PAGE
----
The potting shed
Young, healthy, established lavender plants suddenly die.
Well having a dog doesn't seem to deter just one ginger cat here, so I'm hoping the sonic deterrent works. I'll let you know!
edited 22 July
"Young, healthy, established lavender plants".
I was musing on the title and am not sure what it suggests. Can you say more about how long they have been in the ground.. ? When you say "established" what do you mean?
Given that lavenders (or some) grow on baking mountainsides I don't think under watering would be the problem unless they are fairly newly in. There are many types of lavenders...
I wonder if the roots systems on the plants were not big enough to cope with the weirdities and intensities of the British weather this year.
Looking at the photos, the ground that l can see between the slate looks very dry. I suspect that the weird weather plus the slope means that they haven't had enough water, and that the rootball will be very dry when you take it out. (I may be wrong though !)
Is there any chance of a more "long shot" to get an idea of the slope/general location please ?
Goodness, you are all very kind trying to sort out this problem for me, what a great forum. Sorry for the late reply, had to take my heart spray after carting buckets & watering cans full of water up Everest
. This is the second year the plants have been in the ground, they flowered really well this year & looked lovely, well did. They are english lavender, (sorry if that doesn't help much).
Have included a long photo of the garden, taken the begining of last year, it doesn't show the slope very well, but behind me are nine steps. The dying plants start just past the Dianthus on the left of the picture. It gets the sun most of the day, yes the photos taken today the ground does look dry, the temperatures we have had this week in Wales even I'm starting to look a little shriveled.
Thanks for posting another photo, it does help
It does also make a difference that they're English rather than French lavender, as the French types are more tender and can really struggle through a British winter.
I can see that there's no slate chippings on the bed last year, l suspect that they may be preventing any rain or water getting through to the roots. If you can (when it cools down), l'd suggest just clearing them away from the plants so the water can reach the roots. That way it still looks nice and decorative. You can also test how wet the soil is by sticking your finger in and seeing how far down the dampness goes. lf you want to avoid bending down, maybe a piece of bamboo cane would do, until the soil doesn't "give".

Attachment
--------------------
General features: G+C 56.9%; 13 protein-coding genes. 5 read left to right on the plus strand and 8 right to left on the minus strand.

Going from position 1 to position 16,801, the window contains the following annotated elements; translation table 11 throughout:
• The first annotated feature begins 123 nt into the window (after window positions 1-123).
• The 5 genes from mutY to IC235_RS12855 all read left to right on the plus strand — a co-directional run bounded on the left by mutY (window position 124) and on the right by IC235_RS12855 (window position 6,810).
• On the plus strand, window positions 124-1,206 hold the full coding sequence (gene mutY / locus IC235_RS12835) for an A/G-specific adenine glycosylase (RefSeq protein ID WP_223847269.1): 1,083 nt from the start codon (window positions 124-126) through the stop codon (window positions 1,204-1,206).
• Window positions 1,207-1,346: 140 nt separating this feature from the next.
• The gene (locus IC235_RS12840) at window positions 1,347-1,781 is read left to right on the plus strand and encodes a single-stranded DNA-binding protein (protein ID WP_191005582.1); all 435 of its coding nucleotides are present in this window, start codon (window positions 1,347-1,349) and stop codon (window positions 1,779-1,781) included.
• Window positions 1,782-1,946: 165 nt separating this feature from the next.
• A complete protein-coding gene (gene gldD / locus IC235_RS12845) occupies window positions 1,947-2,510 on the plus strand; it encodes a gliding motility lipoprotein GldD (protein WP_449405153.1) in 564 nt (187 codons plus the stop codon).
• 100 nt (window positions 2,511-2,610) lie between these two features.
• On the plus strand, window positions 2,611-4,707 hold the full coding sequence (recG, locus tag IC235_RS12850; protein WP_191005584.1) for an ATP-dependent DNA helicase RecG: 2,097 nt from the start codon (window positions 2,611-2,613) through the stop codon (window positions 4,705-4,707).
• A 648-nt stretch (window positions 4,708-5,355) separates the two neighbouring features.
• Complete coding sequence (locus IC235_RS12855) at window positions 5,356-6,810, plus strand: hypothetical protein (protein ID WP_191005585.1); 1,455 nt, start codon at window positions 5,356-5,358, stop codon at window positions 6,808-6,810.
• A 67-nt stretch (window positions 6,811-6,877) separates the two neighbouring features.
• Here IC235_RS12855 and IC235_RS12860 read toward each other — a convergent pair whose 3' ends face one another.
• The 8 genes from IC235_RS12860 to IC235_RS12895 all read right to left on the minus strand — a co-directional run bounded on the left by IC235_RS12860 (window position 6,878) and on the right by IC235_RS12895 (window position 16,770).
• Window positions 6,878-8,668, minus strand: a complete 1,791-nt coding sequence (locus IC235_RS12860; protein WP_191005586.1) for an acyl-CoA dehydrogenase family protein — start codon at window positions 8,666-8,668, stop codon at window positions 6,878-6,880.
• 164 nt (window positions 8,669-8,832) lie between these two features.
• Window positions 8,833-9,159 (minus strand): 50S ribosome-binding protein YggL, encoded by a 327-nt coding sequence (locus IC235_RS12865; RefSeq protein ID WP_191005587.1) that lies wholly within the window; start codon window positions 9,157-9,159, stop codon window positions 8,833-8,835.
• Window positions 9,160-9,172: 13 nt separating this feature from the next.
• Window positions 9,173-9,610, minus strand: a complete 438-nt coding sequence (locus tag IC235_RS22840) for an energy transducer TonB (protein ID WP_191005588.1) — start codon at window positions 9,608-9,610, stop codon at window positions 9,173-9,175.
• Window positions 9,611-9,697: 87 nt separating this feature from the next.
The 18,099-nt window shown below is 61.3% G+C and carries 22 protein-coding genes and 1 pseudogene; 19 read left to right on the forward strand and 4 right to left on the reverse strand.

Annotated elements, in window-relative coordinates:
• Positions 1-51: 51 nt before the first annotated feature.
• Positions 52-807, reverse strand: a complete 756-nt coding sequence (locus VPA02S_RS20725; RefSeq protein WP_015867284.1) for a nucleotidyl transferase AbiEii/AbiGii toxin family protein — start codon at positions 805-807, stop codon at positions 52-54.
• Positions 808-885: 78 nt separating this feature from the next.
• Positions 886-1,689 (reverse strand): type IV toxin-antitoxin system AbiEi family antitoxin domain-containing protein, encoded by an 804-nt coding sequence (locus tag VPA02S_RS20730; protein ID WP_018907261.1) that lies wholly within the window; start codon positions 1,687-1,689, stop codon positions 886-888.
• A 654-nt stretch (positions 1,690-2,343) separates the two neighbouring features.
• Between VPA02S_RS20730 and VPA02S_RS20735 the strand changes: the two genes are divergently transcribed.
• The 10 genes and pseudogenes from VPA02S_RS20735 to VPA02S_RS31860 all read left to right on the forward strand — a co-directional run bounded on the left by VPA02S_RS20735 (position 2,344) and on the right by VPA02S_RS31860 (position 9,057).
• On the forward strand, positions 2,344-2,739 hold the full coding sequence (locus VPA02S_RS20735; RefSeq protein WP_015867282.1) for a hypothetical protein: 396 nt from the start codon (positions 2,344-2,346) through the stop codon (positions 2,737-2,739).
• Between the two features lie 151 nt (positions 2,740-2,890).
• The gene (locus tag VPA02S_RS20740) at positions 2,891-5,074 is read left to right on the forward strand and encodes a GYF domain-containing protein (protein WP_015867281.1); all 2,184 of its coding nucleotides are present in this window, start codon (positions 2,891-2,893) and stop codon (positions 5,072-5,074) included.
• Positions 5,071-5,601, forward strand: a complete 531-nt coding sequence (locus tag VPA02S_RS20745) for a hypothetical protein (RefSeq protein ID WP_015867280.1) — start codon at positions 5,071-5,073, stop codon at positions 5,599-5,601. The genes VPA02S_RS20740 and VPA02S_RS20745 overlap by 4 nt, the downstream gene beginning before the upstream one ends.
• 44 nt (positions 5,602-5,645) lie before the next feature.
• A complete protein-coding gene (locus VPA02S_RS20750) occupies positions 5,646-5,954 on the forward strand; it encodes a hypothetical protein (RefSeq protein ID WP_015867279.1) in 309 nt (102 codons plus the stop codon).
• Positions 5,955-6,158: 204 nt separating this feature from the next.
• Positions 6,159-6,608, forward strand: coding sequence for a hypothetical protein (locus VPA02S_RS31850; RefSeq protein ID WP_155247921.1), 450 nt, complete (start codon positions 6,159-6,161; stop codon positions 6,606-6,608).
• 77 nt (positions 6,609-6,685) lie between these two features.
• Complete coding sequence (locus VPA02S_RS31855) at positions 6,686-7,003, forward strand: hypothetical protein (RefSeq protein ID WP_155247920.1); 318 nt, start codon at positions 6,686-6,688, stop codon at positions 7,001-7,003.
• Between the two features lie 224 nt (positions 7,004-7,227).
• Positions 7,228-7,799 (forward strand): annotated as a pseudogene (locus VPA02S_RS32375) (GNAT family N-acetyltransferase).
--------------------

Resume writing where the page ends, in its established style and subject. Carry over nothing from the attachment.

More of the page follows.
This exceptional heat is making us all a little shrivelled
and even long established plants in my garden are beginning to wilt.
lf l might make a suggestion, would it be possible for you to take the buckets and watering cans out in the morning before the heat builds too much, and with several breaks for a rest ?
I don't know how feasible it would be to have a drip hose system set up for future use, maybe look into that perhaps.
One of my neighbours has a heart condition and he had one installed, he says it's a godsend.
It does seem that the heatwave is coming to an end at least for the time being, hopefully this will lead to the plants picking up.
west central Scotland
I think the damage may also have been done over winter, and there's just been a combination of things going on. You possibly have quite similar weather/climate to what we have here. Even a fairly 'standard' winter here can annihilate lavender. Wet weather in spring and into summer produces a lot of lush growth, so they can look quite good at that point, but come autumn/winter, they often don't thrive at all, because that lush growth then gets hammered. They can get very woody, very quickly, die back, and generally look rubbish. Very hit and miss.
It's often the length of time that's a big factor when it comes to weather - whether hot, cold, wet or dry. For example, the odd light frost does little to no harm, even to less hardy plants. Continuous frost for a week is entirely different. There's also a huge difference between a plant naturally occurring somewhere, and one which is bought and planted.
If they were young, small plants last year, it may have been a bridge too far for them to cope with a slightly colder winter [we had a more normal winter here, so it may have been the same for you?] as the root systems may still have been immature. As I said earlier, most Dianthus are generally much more forgiving with weather and soil conditions.
's suggestion for watering sounds great, so hopefully you can look into that as a solution for the future. Good luck
It's a place where beautiful isn't enough of a word....